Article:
“If love is sudden, friendship is steady. At the moment of meeting a friend for the first time, we might be aware of an immediate “click” or a sudden mutual interest. But we don’t “fall in friendship.” And where love is often at its most intense in the period before the lover is possessed, in the exquisite suspense of the chase, and the stomach-fluttering nervousness of the capture, friendship can only really be experienced when both friends are fully used to each other. For friendship is based on knowledge, and love can be based on mere hope… You can love someone more than you know him, and he can be perfectly loved without being perfectly known. But the more you know a friend, the more a friend he is.”
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During my childhood, my family moved to a new country every six years. As an only child of two working parents, I was often lonely in these new surroundings and yearned for a sibling. Moving around gave me the opportunity to make new friends everywhere I landed. I forged deep relationships with friends who became a stand-in for the siblings I never had. Some friendships were sparked in our first meeting and others took time to blossom. But in all of them I found true companionship - friends in whose presence I could be my true self and friends who appreciated me for who I was.
I continued to make new friends in my twenties that ended up spread across different continents. Friends that I connected with during business school in the US chose to go back to their home countries or take jobs overseas. Even though these friends were important to me, there were years where I did not get a chance to talk to them. In my thirties I was consumed by my other responsibilities - a new marriage, young kids and a demanding job made it hard to carve out time for friends that were not in my immediate vicinity. Our society doesn't encourage us to invest in our friendships - a relationship that often falls below priority to partner, parents, children, siblings and career connections.
“...Love affairs need immense energy, they demand a total commitment and a capacity for pain. Friendship, in contrast, merely needs tending. Although it is alive, a living, breathing thing, and can suffer from neglect, friendship can be left for a while without terrible consequences. Because it is built on the accumulation of past experiences, and not the fickle and vulnerable promise of future ones, it has a sturdiness that love may often lack, and an undemonstrative beauty that love would walk heedlessly past.”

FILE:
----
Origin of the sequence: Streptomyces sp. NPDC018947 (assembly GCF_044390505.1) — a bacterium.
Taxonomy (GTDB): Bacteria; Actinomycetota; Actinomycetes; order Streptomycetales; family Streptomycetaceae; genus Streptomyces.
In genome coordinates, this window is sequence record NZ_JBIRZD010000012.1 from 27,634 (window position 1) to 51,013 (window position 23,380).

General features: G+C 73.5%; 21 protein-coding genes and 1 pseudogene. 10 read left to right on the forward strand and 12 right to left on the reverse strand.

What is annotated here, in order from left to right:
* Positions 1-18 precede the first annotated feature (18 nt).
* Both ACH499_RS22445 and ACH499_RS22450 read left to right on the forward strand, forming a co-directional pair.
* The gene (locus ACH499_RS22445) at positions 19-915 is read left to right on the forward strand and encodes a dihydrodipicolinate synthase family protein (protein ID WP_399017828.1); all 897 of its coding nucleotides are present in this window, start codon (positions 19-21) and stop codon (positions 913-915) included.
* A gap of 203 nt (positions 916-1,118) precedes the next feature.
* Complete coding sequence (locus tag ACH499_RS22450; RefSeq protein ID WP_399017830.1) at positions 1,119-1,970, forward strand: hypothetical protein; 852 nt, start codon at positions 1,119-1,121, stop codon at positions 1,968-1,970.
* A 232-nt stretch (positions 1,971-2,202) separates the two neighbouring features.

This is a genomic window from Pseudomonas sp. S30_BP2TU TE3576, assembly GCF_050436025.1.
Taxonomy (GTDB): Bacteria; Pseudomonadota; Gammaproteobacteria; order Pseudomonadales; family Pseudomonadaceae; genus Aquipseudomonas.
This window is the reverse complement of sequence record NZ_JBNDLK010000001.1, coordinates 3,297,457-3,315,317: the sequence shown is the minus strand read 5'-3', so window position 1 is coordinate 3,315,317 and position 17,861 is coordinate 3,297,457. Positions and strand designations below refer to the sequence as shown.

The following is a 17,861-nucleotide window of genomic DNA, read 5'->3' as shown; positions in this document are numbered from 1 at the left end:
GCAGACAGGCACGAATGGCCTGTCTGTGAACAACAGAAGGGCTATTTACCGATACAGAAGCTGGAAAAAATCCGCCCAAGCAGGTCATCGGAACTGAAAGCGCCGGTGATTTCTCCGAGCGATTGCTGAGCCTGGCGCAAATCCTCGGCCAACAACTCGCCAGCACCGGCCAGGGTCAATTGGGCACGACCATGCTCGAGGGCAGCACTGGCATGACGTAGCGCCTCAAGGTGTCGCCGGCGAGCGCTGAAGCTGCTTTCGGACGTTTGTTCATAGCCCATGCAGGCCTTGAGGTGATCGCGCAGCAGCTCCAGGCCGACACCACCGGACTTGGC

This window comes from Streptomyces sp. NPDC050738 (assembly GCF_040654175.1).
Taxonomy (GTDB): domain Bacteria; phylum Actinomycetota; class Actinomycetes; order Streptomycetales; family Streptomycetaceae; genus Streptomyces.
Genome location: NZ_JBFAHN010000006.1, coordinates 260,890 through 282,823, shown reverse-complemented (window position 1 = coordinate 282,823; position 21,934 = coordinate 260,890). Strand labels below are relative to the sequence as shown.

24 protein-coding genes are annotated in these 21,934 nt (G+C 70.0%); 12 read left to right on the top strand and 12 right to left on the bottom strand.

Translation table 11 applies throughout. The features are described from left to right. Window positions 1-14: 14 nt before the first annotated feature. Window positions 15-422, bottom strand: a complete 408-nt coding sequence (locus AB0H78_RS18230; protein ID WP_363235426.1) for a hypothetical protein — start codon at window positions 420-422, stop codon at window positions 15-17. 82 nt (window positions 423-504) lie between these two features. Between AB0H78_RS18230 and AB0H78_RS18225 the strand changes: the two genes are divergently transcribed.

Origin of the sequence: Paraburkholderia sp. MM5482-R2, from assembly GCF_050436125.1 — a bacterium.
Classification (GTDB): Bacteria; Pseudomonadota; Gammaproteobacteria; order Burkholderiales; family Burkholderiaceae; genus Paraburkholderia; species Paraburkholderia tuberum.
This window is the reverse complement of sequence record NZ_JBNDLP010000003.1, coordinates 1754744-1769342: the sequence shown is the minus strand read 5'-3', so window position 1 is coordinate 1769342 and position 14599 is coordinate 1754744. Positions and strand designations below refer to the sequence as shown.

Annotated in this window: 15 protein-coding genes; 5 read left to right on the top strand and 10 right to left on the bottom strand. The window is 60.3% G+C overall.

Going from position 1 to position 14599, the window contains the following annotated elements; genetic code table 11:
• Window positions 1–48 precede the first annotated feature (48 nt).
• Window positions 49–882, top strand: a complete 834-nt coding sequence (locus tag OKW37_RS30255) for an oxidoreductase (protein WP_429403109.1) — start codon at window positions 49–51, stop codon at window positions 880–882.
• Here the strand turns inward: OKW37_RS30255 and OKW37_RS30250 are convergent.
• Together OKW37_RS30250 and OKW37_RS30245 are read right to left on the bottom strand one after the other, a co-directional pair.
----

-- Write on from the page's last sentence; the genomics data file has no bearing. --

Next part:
- Andrew Sullivan, Love Undetectable: Notes on Friendship, Sex, and Survival [Book]
In my forties I started to make a much more concerted effort to reach back out to my old friends. I had more time on my hands after leaving my corporate job and through the pandemic. Over Whatsapp and Zoom, I was able to revive connections with friends that live far away. Forty years ago I became friends with two girls when I moved from the UK to the small town of Jamshedpur, India. We haven’t seen much of each other over the past thirty years after I left Jamshedpur in 1989. During the lockdown, with time on our hands, we were able to pick right back up where we left. We reminisced about the lunches we shared in our school corridors - eating each other’s meals with such relish that even today we can remember the yellow custard and red candied cherries on top of one of our favorite dishes.
Social connection is a critical element of my well-being and mental health. My friends are the ones who reflect my true self back to me. They remind me of who I was in my youth before I took on the roles of wife, mother, manager. And while I will never be the person I was in my twenties, it has been fun to bring back some of the passions and quirks of my personality that had been buried during my thirties.
“...Aristotle’s opinion was that friends hold a mirror up to each other; through that mirror they can see each other in ways that would not otherwise be accessible to them, and it is this (reciprocal) mirroring that helps them improve themselves as persons. Friends, then, share a similar concept of eudaimonia [Greek for “having a good demon,” often translated as “happiness”] and help each other achieve it. ”
- Massimo Pigliucci, Answers for Aristotle: How Science and Philosophy Can Lead Us to A More Meaningful Life [Book]
Over the years I have made a concerted effort to talk to my kids about the importance of friendships and encourage them to have fun getting to know their peers. As parents, we try our best to give our kids the opportunity to hang out with other kids with good character. I know that who they surround themselves with, will have a higher impact on their happiness and motivation than what we as parents say to them. I was delighted to see my son’s high school also emphasizing the importance of choosing the right friends (ref: handout above).
"...They say you are “known by the company you keep” but it’s more like you become the company you keep. We’re going to be influenced by others, so what if we deliberately choose who and how? I call it “Strategic Peer Pressure.”...Don’t just join a good group, be a good contributor in that group to foster its power, for yourself and others….As Abraham Kaplan wrote, “We need each other to become ourselves.”"
- Eric Barker, The Lazy Way To An Awesome Life
The friends I have made through the various phases of my life have been my anchors through life. In our busy lives with our many time-consuming responsibilities, it is often our friendships that fall on the wayside. Life is short so don't have regrets about losing touch with the people that matter. I hope this post can serve as a reminder for you to reach out and connect to someone you haven't talked to in a while.
Links from our post
[Book] Andrew Sullivan, Love Undetectable: Notes on Friendship, Sex, and Survival
[Book] Massimo Pigliucci, Answers for Aristotle: How Science and Philosophy Can Lead Us to A More Meaningful Life
[Article] Eric Barker, The Lazy Way To An Awesome Life